YAOUNDÉ, Cameroon – For the first time in 30 years, the African National Congress (ANC) has failed to win an absolute majority in South Africa.

The Party that won the country’s first interracial democratic elections and brought an end to the apartheid regime in 1994 will have to negotiate a power-sharing government, after winning just 40 percent of the vote in the May 29 elections.

Catholic bishops in the “Rainbow Nation” have cast the prospects of a coalition government in a positive light, arguing that it “presents a unique opportunity for those elected to work together for the good of the country, putting all ideologies aside.”

But it may not be easy for the ANC to come up with a workable coalition. The second largest party – the Democratic Alliance (DA), which won 22 percent of the vote – is one option, but it is widely seen as a party that perpetuates the economic privileges of white people acquired during the apartheid era.

As an alternative, the ANC could collaborate with two radical parties that have split from it: Former President Jacob Zuma’s uMkhonto weSizwe (MK) party or Julius Malema’s Economic Freedom Fighters (EFF). These three parties share the same constituency — the black majority — and their combined vote amounts to 65 percent. Malema has cautioned the ANC against forming a coalition that would “reinforce white supremacy” and serve as a “puppet of a white imperialist agenda.”

With a coalition government the one way forward, the Praesidium of the South African Council of Churches (SACC) says it is praying for the country’s politicians to find a workable formula to be able to govern the nation.

“We pray for wisdom for our political leaders, as they undertake delicate negotiations to determine the structure of our government. We pray for the spirit of co-operation and inclusivity. We pray for guidance throughout these processes, that unity will remain as the shared goal and outcome in the days ahead. We pray that this unity will be the foundation stone for long lasting peace in our land,” the SACC said in a statement sent to Crux.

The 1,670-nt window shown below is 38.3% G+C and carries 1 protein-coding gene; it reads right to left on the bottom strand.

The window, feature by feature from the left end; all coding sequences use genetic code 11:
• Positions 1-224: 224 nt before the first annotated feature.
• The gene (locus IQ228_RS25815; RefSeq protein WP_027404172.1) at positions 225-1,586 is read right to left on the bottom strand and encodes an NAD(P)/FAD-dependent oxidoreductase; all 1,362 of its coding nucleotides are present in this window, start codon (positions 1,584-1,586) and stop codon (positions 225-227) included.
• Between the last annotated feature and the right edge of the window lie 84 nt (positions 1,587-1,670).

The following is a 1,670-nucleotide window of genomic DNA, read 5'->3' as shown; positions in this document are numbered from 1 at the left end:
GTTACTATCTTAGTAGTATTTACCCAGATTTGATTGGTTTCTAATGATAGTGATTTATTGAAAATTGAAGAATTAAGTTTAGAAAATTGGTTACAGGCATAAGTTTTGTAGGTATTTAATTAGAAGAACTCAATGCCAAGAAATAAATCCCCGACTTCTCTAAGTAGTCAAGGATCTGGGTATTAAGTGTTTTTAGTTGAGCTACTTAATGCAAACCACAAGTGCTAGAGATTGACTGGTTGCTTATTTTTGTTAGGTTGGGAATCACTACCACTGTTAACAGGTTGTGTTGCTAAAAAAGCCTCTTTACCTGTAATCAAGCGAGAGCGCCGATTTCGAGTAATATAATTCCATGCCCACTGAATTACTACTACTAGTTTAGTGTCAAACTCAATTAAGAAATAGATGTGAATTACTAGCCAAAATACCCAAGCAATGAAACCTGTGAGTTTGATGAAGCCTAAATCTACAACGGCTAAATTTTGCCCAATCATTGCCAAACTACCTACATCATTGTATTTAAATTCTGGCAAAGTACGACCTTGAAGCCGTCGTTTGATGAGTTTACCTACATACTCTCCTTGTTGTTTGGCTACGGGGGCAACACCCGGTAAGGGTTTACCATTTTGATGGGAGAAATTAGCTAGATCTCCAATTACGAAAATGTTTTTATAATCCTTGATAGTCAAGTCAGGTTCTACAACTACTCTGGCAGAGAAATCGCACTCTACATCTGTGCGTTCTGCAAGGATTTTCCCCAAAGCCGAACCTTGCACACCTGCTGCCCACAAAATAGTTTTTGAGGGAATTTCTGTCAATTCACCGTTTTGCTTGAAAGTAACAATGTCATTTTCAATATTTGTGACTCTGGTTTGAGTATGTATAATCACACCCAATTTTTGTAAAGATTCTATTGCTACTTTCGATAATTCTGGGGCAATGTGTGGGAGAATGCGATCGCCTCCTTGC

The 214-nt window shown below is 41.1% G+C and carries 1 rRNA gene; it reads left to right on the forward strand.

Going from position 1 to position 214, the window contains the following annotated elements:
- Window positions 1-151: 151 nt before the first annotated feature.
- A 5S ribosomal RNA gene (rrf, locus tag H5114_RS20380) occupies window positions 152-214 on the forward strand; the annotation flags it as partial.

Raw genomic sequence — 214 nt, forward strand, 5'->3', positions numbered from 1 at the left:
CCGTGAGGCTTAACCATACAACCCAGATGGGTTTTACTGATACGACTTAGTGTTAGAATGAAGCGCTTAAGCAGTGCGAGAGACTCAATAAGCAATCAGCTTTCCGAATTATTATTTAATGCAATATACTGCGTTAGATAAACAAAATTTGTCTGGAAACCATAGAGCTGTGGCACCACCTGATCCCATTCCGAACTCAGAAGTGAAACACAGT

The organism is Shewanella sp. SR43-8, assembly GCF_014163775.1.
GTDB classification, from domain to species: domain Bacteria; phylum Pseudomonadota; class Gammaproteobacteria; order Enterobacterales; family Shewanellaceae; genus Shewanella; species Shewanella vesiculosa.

The Catholic Bishops of Southern Africa on their part have urged politicians to “focus on what needs to be done to serve the people who elected them and choose people for positions and roles according to their capacity and passion to carry out those tasks.”

An election free of fraud

Church leaders have praised the conduct of the elections, saying it has once more proven that South African democracy is growing stronger by the day.

“As affirmed by esteemed bodies such as the Southern African Development Community (SADEC), the Human Sciences Research Council (HSRC), and a host of other observers, this election has been overwhelmingly free and fair,” the bishops said in their June 3 statement.

They congratulated the Independent Electoral Commission (IEC) for “demonstrating professionalism and efficiency in facilitating elections in our country,” and thanked the political parties for their vigilance in noting “some concerns during the voting process and the IEC’s willingness to address these objections as provided by the Act governing the IEC.”

They however warned all parties “to avoid utterances and behavior that could lead to acts of violence, destruction, and loss of life. This includes making threats, inciting violence, or spreading false information that could escalate tensions.”

In comments to Crux, Father Stan Muyebe, the Director of the Justice and Peace Commission of the Bishops’ Conference of Southern Africa, praised the conduct of the election as a sign of the strength of South African democracy.

“The elections in other African countries are often marked by large scale irregularities. In its thirty-one years of democracy, one does not find such irregularities in South Africa’s elections, including the one held this year which was fiercely contested,” Muyebe said.

“There is a reason to pray and thank God that South Africa continues to be one of the best democracies in Africa,” he added.

Muyebe however warned that historical precedent demonstrates that democracy is still fragile in South Africa and “needs to be guarded jealously.”

“The widespread civil unrest in July 2021 was a wakeup call pointing to the fragility of South Africa’s democracy and the need to take measures to guard it jealously,” he said.

While political extremism is often seen as the biggest risk to democracy in South Africa, Muyebe sees youth unemployment as an even greater threat.

“In reality one of the biggest risks to the South African democracy is the crisis of youth unemployment, which in turn generates the youth that can easily be weaponized by populist and unscrupulous politicians,” the priest said.

He complained that there was a discrepancy “between democracy as a system and the lived realities of the unemployed youth who are eligible to vote, contributing to the lack of confidence in the elections among the youth who feel that their individual vote does not make a difference.”

Muyebe said if South African democracy must continue to flourish, then there is a need to ensure youth unemployment is resolved, but the other factors that foster democracy must be put in place.